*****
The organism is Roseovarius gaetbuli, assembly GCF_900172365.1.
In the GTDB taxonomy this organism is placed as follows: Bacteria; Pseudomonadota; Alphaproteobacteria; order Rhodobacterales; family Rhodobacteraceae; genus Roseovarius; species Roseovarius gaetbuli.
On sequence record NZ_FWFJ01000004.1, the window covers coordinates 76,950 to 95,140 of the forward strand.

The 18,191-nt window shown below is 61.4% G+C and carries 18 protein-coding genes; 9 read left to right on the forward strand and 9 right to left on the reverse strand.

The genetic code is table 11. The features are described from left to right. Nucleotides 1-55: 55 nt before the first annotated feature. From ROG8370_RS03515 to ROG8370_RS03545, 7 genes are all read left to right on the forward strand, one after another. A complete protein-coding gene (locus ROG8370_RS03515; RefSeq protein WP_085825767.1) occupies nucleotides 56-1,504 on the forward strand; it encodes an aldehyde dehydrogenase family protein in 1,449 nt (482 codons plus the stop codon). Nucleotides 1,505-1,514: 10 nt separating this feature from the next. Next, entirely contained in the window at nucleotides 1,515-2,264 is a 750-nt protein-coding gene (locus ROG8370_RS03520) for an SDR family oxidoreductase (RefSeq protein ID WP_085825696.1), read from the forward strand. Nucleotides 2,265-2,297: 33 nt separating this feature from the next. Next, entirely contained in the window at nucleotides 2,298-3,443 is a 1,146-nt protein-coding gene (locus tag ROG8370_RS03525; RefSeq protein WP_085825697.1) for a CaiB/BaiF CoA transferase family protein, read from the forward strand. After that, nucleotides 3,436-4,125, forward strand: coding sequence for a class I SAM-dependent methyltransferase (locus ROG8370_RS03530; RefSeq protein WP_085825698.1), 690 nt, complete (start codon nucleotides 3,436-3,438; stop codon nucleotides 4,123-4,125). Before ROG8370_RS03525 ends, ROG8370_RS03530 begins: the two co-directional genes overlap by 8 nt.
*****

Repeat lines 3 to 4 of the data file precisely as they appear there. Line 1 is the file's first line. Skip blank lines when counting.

On sequence record NZ_FWFJ01000004.1, the window covers coordinates 76,950 to 95,140 of the forward strand.

The 18,191-nt window shown below is 61.4% G+C and carries 18 protein-coding genes; 9 read left to right on the forward strand and 9 right to left on the reverse strand.